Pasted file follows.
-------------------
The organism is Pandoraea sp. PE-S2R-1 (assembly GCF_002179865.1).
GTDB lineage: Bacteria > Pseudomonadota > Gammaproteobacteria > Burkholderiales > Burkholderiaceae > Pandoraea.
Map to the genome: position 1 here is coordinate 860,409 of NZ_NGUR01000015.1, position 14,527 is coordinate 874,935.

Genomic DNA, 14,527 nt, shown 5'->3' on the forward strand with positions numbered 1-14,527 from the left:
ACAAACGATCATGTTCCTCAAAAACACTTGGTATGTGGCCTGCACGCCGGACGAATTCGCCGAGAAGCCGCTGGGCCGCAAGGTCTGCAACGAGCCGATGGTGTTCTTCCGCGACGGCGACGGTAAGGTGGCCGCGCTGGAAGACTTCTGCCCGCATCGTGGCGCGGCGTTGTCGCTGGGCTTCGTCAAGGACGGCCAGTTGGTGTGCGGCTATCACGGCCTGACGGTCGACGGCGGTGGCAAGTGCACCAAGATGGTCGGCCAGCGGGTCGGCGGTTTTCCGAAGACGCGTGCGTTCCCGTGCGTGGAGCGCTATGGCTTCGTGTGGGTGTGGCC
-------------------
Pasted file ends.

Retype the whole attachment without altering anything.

The organism is Pandoraea sp. PE-S2R-1 (assembly GCF_002179865.1).
GTDB lineage: Bacteria > Pseudomonadota > Gammaproteobacteria > Burkholderiales > Burkholderiaceae > Pandoraea.
Map to the genome: position 1 here is coordinate 860,409 of NZ_NGUR01000015.1, position 14,527 is coordinate 874,935.

Genomic DNA, 14,527 nt, shown 5'->3' on the forward strand with positions numbered 1-14,527 from the left:
ACAAACGATCATGTTCCTCAAAAACACTTGGTATGTGGCCTGCACGCCGGACGAATTCGCCGAGAAGCCGCTGGGCCGCAAGGTCTGCAACGAGCCGATGGTGTTCTTCCGCGACGGCGACGGTAAGGTGGCCGCGCTGGAAGACTTCTGCCCGCATCGTGGCGCGGCGTTGTCGCTGGGCTTCGTCAAGGACGGCCAGTTGGTGTGCGGCTATCACGGCCTGACGGTCGACGGCGGTGGCAAGTGCACCAAGATGGTCGGCCAGCGGGTCGGCGGTTTTCCGAAGACGCGTGCGTTCCCGTGCGTGGAGCGCTATGGCTTCGTGTGGGTGTGGCC